PHOTO SUBMITTED BY EMILY DAMMON
Waterford’s annual Pumpkinfest is back on its feet this season after the now 39 year-old tradition was halted by the pandemic last year.
Last weekend’s four-day festival, run by the Waterford Lions and Lioness Club, featured a parade, fireworks, a car show, stage entertainment, local vendors and more.
In the last four decades Pumpkinfest has become a cherished celebration in the local community.
“Pumpkinfest feels like a statutory holiday around here,” said Abby Huffman, who has attended Pumpkinfest every year since she moved to Waterford in 2005. “Everyone looks forward to it, young and old.”
In true small-town spirit, Waterford made the most of last October’s Pumpkinfest events being cancelled due to COVID by organizing a town-wide music stroll.
“Even last year the community did their best to come together and celebrate,” Huffman said.
But for Huffman, the festivities “really felt extra special this year,” especially Saturday’s fireworks show, one of the weekend’s main attractions.
“The Pumpkinfest committee out-did themselves and put on a spectacular show,” she said. “It was so special to see the entire community come together and watch in amazement after such a difficult year and a half with the COVID-19 pandemic.”
One of the festival’s most recognizable features is the two 30 to 40 feet-high pumpkin pyramids on display next to the Tricenturena community centre. All the pumpkins included in the pyramids are carved by students from five local elementary schools.
PHOTO SUBMITTED BY ABBY HUFFMAN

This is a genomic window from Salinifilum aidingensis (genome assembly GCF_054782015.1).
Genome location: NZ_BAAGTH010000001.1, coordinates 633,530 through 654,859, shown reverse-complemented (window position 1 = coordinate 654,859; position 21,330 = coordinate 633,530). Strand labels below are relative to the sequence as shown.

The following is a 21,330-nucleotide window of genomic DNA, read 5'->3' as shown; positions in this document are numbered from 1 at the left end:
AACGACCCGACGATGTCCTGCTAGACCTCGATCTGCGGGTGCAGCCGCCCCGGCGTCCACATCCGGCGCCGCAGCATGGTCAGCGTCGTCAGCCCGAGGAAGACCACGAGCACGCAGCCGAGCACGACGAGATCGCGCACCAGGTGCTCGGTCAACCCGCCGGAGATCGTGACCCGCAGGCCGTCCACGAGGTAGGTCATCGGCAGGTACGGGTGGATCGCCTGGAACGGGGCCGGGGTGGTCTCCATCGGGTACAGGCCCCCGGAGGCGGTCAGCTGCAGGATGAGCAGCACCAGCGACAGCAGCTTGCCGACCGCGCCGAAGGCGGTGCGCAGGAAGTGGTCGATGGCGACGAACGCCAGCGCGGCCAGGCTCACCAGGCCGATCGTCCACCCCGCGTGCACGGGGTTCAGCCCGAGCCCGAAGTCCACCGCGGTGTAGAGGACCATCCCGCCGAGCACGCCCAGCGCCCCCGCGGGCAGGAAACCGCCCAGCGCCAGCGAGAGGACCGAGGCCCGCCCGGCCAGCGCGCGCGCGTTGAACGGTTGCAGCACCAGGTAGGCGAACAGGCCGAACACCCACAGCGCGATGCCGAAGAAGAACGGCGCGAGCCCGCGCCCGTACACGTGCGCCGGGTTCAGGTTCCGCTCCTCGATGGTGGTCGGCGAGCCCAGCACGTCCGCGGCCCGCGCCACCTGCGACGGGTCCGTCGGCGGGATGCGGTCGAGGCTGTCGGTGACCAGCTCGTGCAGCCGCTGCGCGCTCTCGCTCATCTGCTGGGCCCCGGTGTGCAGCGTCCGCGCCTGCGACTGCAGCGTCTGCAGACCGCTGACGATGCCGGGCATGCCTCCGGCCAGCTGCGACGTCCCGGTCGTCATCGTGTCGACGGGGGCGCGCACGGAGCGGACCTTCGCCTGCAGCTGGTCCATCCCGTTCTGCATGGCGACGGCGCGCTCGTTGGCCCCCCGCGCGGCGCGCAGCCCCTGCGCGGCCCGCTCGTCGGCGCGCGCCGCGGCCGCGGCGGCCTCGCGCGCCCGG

The success of this year’s Pumpkinfest was a relief for the community and organizers alike, and not just because COVID interrupted last year’s events. Huffman remembers the festival being most popular the first several times she attended as a kid.
“Through the years, I would say from 2016-2019, it dwindled a little,” Huffman said. “I think that’s what made COVID even scarier too, because we weren’t sure as a community how it would affect the liveliness of the festival being forced to take a year hiatus.”
But the eagerness of the community to return to their beloved Pumpkinfest traditions is what made the festival’s comeback possible.
“This year [Pumpkinfest] was back and stronger than the years leading into the pandemic,” said Huffman. “The festival certainly has been revived and I don’t see it coming to an end anytime soon!”
Proceeds from the festival go towards various community projects, including public school nutrition programs, Project Pride, and the Waterford Food Cupboard.
“Each Pumpkinfest I always make sure to support local business and [donate] to the Waterford Lions club who are responsible for putting on the amazing festival,” said Huffman.
Huffman has been involved in Pumpkinfest several times herself, namely by taking part in parade floats for her elementary and high schools and the local hair salon where she worked as a teenager.
She also took part in political campaign floats for her mom, Kim Huffman, a Norfolk county councillor.
First-time attendee Emily Dammon’s favourite part of the festival was the house and business decorating contests.
“The locals on Main Street and around town go all out decorating for Pumpkinfest,” she said. “Everyone gets into the Pumpkinfest spirit.”
“Somehow Yin’s [Restaurant] only came in third place, but [their] dragon is pretty epic,” Dammon said of her favourite contest entry. “They had the coolest display this year.”
PHOTO SUBMITTED BY EMILY DAMMON
Another reason Pumpkinfest is so celebrated in Waterford is thanks to its wide variety of attractions. “There’s lots to do for each age group,” Huffman said, “whether it’s the Midway fair downtown for the kids, or the car show on Sunday for the older generation to enjoy.”
Other highlights included a craft beer and cider expo, pub night, an outdoor chili luncheon hosted by Waterford’s United Church, and a goose-chase scavenger hunt.
As a measure to prevent the spread of COVID, all of the weekend’s Pumpkinfest events were held outdoors, and masks were encouraged where physical distancing was not possible.